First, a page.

Support for no loans and loan maximums

I’m in two leagues with rules that limit loans. One makes loans illegal, and the other limits net outgoing loans for any team to $50 ($350 cap floor).

It would be nice to have some official support for these types of rules. First, an option to disable loans, and second, an option to set a salary cap minimum, where if a team goes below that minimum, they enter an illegal state.


I agree here with David. As add ins like this become more prevalent the ability to set these parameters inside the system would be extremely helpful.

I’m in the first 20 team ottoneu league, and as we discuss competitive balance I had a thought. Is it possible to either limit loans say a max salary including loans of $425 or not allow them post auction until, let’s say, the end of May or something. My thought is this could potentially help keep someone from dumping a bunch of talented players for a cheap prospect a month into the season.

I agree that would be an awesome function to add.

My first instinctive reaction is to agree, because special options can make a league unique, which can be a selling point for people who dislike something in the standard settings or want to try something new. However,there is something special about Ottoneu’s unique economy and I would want to have a clear label for “standard” Otto leagues, to make comparison possible across the Ottoverse. For example, I would want in my standard FGP league to be able to see average salary across just the standard FGP leagues.

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Could someone make an argument as to why no-loans leagues and loan minimum leagues are good? Just for the sake of posterity, if nothing else.

There may be an argument for a global loan limit lurking out there.

It seems to be the common reactionary response when people don’t like the prospect heavy side of a swap for star players.

Personally I think it limits potential strategies and would dramatically decrease trading in most Ottoneu leagues. How does an owner who screwed up their player valuations while drafting, move those flawed assets to rebuild?


I agree with Leif that standard Ottoneu leagues experience this reactionary response. However, the two main arguments I’ve seen for special rules is that tanking should only be allowed after you’ve tried to win and failed (e.g, the no loans before end of May version above), or that tanking with loans allows those who trade prospects for stars to dominate a league at the expense of those who draft well. The second version seems like a misunderstanding of Ottoneu or a wish for something like Ottoneu but without the free-wheeling trade economy. If you want to accommodate that wish, I hope you will label standard vs non-standard, so player values can be differentiated.

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I’ve never heard of “no loans before June 1” but that sounds kind of neat.

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Right. To acquire stars with prospects requires that that team have accumulated those prospects to trade in the first place, most likely via the draft. As with all commodities, there are two types of values: use value and exchange value. And then that’s compounded by a temporal dimension. “Draft(ing) well” requires a balance between the two types of value that is aligned with your current set of competitive goals. Maximizing across those dimensions subject to multiple constraints is the whole point of Ottoneu.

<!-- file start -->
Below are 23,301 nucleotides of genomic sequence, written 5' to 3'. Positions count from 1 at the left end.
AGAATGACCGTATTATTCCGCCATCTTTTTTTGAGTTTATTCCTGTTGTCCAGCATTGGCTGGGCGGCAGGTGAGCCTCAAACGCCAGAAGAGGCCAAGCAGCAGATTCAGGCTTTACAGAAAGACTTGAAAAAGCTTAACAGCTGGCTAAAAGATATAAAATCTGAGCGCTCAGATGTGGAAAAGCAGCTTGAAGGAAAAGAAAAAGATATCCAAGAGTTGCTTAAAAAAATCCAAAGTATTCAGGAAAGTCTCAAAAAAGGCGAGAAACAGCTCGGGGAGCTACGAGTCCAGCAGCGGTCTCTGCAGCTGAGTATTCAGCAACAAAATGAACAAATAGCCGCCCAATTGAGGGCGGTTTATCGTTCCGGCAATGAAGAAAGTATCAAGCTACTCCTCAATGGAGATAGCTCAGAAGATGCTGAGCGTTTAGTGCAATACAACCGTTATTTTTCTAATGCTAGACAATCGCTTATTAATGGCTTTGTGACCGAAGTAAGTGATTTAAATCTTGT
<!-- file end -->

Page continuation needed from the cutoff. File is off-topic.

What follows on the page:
For example, if I drafted a $1 Royce Lewis last year and then trade him midseason for a $20 (or whatever) Zack Greinke with the goal of winning that year, then I’ve drafted well (even if I cut Greinke in the off-season). Or at least better than the guy who spent his $1 on Derek Holland instead of a prospect and then complains about loan trades year-after-year where he consistently finishes in 5th place. Now Holland had a very good year last year and yielded a high ROI, but I’d still rather have the prospect who can net me a half-season of Greinke midseason.

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The biggest benefit of no loans is that it prevents a team from buying a win at the deadline and also prevents a team from a complete firesale.

While you would think it’s harder to rebuild and trade, that has not really been the case in our no loan and limited loan leagues. Cutting players that aren’t worth their salaries is much more common. Free cash becomes a serious asset. Rosters just turn over in a different way.

When we started the league, it was a calculated decision rather than a reactionary one. After 3 seasons, it’s now my favorite way to play Ottoneu.

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For years I have been against the notion of limiting loans because I believe it actually hampers teams from rebuilding they way they want to. If teams want to cash in high priced players early in the season because they don’t project to compete (rightly or wrongly), don’t limit their ability to do so. Overall, smart owners are better for a league than competitive mechanisms.

That said, I’ve been warming this year to the idea of a scaling loan limit that would not fully eliminate loans but gradually allow greater loans throughout the season, by month. I believe this was originally an idea by @hernandez17 but it’s essentially a hybrid of no loans and loan caps.

As an example, in @Brinksmanship we have an excellent league full of very savvy, experienced owners. They can build and rebuild any way they like and for the most part we just let it happen because we all respect each other. However, as of 4/30, I now have $217 in in-coming salary YTD, and I still have the attractive, cheaper pieces I’d need to buy another ~$100 in expensive players if I wanted to go all, all in on the 2019 season.

I can argue that it was a combination of skill, luck, and good planning that allowed me amass the young, cheap, attractive building block pieces needed to acquire so much value via loan, and that my leaguemates know that I can sustain long-term success only so long if I keep cashing in those chips in a single season, but I’ll be honest: a part of me feels a bit dirty “buying” a real shot at the championship this early in the season (and this league also contains coupons and MiLB incentives that push against these types of sell offs).

A gradual loan limit system would essentially limit the total amount of incoming loans a team can acquire each month throughout the season. As an example only:

April MTD: $25 total
May MTD: $50 total
June MTD: $100 total
July MTD: $175 total
August MTD: $275 total